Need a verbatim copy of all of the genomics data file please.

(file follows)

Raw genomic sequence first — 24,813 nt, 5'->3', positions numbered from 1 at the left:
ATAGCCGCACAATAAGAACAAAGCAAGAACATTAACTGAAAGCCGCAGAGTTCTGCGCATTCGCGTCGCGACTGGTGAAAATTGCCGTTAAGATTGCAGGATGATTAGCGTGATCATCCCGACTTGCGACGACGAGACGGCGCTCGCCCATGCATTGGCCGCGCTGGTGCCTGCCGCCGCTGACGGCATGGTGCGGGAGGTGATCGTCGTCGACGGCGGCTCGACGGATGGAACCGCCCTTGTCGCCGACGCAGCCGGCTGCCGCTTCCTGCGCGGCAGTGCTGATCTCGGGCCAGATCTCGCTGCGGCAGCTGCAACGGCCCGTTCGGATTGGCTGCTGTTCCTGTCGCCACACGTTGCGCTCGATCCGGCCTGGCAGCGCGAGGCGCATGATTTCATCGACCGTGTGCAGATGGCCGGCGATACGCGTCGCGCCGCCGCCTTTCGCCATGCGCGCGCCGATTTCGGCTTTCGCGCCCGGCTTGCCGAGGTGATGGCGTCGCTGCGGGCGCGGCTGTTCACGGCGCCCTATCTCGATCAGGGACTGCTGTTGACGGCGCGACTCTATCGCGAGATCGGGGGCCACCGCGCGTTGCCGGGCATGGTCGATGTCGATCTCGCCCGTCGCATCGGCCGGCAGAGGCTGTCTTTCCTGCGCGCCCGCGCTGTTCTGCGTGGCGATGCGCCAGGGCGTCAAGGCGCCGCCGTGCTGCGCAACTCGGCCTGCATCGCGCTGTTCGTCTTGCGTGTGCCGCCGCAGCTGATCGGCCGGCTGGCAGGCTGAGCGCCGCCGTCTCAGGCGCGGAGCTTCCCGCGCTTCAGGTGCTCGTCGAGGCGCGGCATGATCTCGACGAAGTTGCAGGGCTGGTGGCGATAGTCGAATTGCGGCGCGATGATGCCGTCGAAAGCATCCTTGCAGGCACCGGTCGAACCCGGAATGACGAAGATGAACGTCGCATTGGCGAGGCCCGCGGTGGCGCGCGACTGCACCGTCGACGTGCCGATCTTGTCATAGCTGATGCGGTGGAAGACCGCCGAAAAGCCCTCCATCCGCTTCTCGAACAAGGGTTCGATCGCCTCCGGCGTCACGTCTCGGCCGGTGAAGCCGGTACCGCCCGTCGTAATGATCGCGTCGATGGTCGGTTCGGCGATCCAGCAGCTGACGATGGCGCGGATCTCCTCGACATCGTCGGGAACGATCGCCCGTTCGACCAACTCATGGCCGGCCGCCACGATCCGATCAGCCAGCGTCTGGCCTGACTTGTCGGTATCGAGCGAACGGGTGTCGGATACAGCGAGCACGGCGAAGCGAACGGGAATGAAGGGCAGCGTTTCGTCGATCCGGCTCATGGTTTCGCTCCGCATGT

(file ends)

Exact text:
Raw genomic sequence first — 24,813 nt, 5'->3', positions numbered from 1 at the left:
ATAGCCGCACAATAAGAACAAAGCAAGAACATTAACTGAAAGCCGCAGAGTTCTGCGCATTCGCGTCGCGACTGGTGAAAATTGCCGTTAAGATTGCAGGATGATTAGCGTGATCATCCCGACTTGCGACGACGAGACGGCGCTCGCCCATGCATTGGCCGCGCTGGTGCCTGCCGCCGCTGACGGCATGGTGCGGGAGGTGATCGTCGTCGACGGCGGCTCGACGGATGGAACCGCCCTTGTCGCCGACGCAGCCGGCTGCCGCTTCCTGCGCGGCAGTGCTGATCTCGGGCCAGATCTCGCTGCGGCAGCTGCAACGGCCCGTTCGGATTGGCTGCTGTTCCTGTCGCCACACGTTGCGCTCGATCCGGCCTGGCAGCGCGAGGCGCATGATTTCATCGACCGTGTGCAGATGGCCGGCGATACGCGTCGCGCCGCCGCCTTTCGCCATGCGCGCGCCGATTTCGGCTTTCGCGCCCGGCTTGCCGAGGTGATGGCGTCGCTGCGGGCGCGGCTGTTCACGGCGCCCTATCTCGATCAGGGACTGCTGTTGACGGCGCGACTCTATCGCGAGATCGGGGGCCACCGCGCGTTGCCGGGCATGGTCGATGTCGATCTCGCCCGTCGCATCGGCCGGCAGAGGCTGTCTTTCCTGCGCGCCCGCGCTGTTCTGCGTGGCGATGCGCCAGGGCGTCAAGGCGCCGCCGTGCTGCGCAACTCGGCCTGCATCGCGCTGTTCGTCTTGCGTGTGCCGCCGCAGCTGATCGGCCGGCTGGCAGGCTGAGCGCCGCCGTCTCAGGCGCGGAGCTTCCCGCGCTTCAGGTGCTCGTCGAGGCGCGGCATGATCTCGACGAAGTTGCAGGGCTGGTGGCGATAGTCGAATTGCGGCGCGATGATGCCGTCGAAAGCATCCTTGCAGGCACCGGTCGAACCCGGAATGACGAAGATGAACGTCGCATTGGCGAGGCCCGCGGTGGCGCGCGACTGCACCGTCGACGTGCCGATCTTGTCATAGCTGATGCGGTGGAAGACCGCCGAAAAGCCCTCCATCCGCTTCTCGAACAAGGGTTCGATCGCCTCCGGCGTCACGTCTCGGCCGGTGAAGCCGGTACCGCCCGTCGTAATGATCGCGTCGATGGTCGGTTCGGCGATCCAGCAGCTGACGATGGCGCGGATCTCCTCGACATCGTCGGGAACGATCGCCCGTTCGACCAACTCATGGCCGGCCGCCACGATCCGATCAGCCAGCGTCTGGCCTGACTTGTCGGTATCGAGCGAACGGGTGTCGGATACAGCGAGCACGGCGAAGCGAACGGGAATGAAGGGCAGCGTTTCGTCGATCCGGCTCATGGTTTCGCTCCGCATGT